I had driven down to San Diego circa 1978 to buy a cylinder of refill helium from DDC for one of these in a hand-me-down system, but never got around to replacing the cylinder on the drive. The cylinder sat in my garage for years. Thirty years later I was a returned adult physics student. My professor was using a similar helium cylinder to purge a cryostat for a superconducting magnet. He ran out of helium, and the department had no other helium. I told him "wait 20 minutes, I'll be back." I retrieved the cylinder from my garage, and the professor was both delighted and baffled. When connected to the regulator, the cylinder proved to have maintained a remarkable fraction of its original pressure, and the professor was able to complete his procedure. Sadly, another part of the magnet failed and suffered a gas pressure explosion as it was being cooled.

In a remarkable coincidence, I noted that the department's helium cylinder and mine were identical, all the way down to a part number stenciled on them.

about 3 months ago

How long ago did you last assemble a computer?

dsgrntlxmply 1975: original MITS Altair (8080) (391 comments)

In 1975 I assembled a MITS Altair kit. I still have the machine, though I have not powered it up in many years. Discrete wiring of the front panel was memorably tedious and error-prone.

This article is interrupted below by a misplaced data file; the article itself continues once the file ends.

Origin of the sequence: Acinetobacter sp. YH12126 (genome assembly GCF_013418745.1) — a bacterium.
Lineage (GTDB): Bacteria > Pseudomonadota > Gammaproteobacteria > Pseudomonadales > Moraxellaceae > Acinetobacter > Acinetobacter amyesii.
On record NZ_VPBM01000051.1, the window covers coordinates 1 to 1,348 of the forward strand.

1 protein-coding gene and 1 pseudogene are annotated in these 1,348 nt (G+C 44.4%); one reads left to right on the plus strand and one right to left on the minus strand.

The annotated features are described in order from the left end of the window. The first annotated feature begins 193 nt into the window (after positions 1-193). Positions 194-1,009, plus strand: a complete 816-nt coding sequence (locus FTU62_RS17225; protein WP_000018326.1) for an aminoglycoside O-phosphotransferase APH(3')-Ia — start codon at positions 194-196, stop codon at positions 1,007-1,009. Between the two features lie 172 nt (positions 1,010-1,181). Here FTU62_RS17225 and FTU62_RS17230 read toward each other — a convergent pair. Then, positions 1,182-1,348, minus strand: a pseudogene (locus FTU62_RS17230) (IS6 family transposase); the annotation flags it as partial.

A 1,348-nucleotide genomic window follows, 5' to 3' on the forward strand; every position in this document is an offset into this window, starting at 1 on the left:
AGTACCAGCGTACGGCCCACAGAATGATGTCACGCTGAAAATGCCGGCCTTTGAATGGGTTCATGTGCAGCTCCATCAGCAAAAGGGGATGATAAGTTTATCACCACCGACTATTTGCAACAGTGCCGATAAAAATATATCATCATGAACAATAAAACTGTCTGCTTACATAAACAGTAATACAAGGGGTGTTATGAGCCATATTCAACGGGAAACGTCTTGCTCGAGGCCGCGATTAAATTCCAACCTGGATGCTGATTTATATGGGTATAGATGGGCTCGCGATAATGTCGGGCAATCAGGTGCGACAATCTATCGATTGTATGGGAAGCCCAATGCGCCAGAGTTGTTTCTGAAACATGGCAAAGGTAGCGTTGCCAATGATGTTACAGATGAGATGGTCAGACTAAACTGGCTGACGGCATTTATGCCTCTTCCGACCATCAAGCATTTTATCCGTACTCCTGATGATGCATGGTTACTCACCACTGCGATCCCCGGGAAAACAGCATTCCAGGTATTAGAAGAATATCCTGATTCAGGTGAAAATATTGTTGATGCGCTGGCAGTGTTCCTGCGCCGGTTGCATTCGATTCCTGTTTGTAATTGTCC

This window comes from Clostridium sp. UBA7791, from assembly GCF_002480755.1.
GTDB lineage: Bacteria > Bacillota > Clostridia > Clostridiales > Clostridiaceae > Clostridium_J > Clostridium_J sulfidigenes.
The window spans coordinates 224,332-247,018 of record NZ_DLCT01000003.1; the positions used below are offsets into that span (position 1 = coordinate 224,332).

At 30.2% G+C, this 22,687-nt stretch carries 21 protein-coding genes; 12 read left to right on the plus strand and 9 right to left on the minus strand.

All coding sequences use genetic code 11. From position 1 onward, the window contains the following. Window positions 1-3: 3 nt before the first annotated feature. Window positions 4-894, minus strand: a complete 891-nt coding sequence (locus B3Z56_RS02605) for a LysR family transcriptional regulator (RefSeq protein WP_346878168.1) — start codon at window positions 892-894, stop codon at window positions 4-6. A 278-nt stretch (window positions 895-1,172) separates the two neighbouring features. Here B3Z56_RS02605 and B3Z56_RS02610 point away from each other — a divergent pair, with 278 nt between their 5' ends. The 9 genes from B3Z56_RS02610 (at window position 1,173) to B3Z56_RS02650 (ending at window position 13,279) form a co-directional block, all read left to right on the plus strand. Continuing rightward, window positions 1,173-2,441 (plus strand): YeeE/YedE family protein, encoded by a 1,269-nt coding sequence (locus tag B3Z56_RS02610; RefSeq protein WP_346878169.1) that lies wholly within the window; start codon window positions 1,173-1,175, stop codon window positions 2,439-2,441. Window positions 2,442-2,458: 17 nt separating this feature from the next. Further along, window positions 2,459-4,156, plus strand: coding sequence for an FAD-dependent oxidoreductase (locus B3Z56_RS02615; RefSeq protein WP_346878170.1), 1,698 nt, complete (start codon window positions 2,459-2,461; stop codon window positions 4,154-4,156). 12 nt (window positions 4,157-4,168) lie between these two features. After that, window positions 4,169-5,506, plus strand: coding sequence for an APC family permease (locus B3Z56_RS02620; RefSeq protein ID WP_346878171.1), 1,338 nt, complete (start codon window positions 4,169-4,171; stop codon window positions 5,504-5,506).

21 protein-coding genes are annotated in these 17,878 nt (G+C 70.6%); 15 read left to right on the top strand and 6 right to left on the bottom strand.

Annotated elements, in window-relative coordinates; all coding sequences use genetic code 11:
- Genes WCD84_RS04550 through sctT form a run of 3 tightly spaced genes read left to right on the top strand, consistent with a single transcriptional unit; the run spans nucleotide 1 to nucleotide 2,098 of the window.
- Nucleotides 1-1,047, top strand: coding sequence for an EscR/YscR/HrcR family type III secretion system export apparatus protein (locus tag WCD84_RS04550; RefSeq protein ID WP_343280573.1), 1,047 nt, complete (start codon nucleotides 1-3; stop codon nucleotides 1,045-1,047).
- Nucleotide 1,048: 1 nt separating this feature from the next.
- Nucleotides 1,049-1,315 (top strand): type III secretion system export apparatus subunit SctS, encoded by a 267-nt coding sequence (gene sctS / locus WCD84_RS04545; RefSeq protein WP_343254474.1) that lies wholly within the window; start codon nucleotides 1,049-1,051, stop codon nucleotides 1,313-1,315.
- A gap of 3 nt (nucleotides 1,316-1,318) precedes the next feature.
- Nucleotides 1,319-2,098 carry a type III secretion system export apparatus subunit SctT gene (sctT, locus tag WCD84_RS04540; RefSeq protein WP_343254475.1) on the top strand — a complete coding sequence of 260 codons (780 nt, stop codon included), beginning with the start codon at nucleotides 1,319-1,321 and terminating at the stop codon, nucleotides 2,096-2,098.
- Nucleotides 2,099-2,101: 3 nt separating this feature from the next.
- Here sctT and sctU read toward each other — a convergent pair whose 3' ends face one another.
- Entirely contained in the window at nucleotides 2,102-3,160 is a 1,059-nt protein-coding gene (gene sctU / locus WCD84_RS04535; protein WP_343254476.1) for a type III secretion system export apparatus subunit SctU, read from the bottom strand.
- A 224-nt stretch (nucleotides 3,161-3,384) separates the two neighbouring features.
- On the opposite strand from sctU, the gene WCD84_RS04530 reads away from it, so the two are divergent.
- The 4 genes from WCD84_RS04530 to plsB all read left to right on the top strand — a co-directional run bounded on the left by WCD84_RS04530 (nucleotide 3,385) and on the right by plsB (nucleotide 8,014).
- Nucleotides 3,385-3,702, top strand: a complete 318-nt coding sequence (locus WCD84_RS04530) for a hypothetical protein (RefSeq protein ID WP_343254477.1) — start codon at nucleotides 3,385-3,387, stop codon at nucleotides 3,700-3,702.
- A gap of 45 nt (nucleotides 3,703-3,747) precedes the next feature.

The machine had 256 bytes of static RAM on a board separate from the CPU board.

MITS later sold a 4K DRAM board, which if I recall correctly, tried to rely upon RC timed one-shots for its timing, and an incredibly poor PCB layout with numerous jumper wires. This board was a total botch. MITS later came out with a different board designed with synchronous logic that might have been better. Eventually MITS and others came out with larger static RAM boards that worked reliably.

My coolest project with that machine was to use an A/D / D/A board and some code hand-assembled to binary (and keyed in through the front panel switches), to make an audio delay line, whose delay time was controlled by the front panel switches. Running a radio straight into one side of stereo headphones, and the delayed audio into the other side, made for an amusing experience.

about 5 months ago

NASA Names Building For Neil Armstrong

dsgrntlxmply Re:Surprising (52 comments)

Soviet Union congratulated US for obviating own staged moon landing and exposure of inferior cinematic technology.

about 5 months ago

Start-Up Founders On Dealing With Depression

dsgrntlxmply Entrepreneurship vs. mental illness: distinct? (257 comments)

One model claims that manic depressive tendency is under-recognized and over-represented among entrepreneurs. This sounds intriguing, but I must admit not being aware of any data that directly support the claim.

Another factor is post-mission depression. Here, we have something in common with military people, aid workers, and religious missionaries returning from deployment. One's life was for a time directed by a highly directed sense of purpose and mission, held in common with one's principal cohort. This often was within an organizational structure that made high demands, but diverted attention toward the mission and away from unknowns and uncontrollables. When the mission ends, the coherence and structure end with it.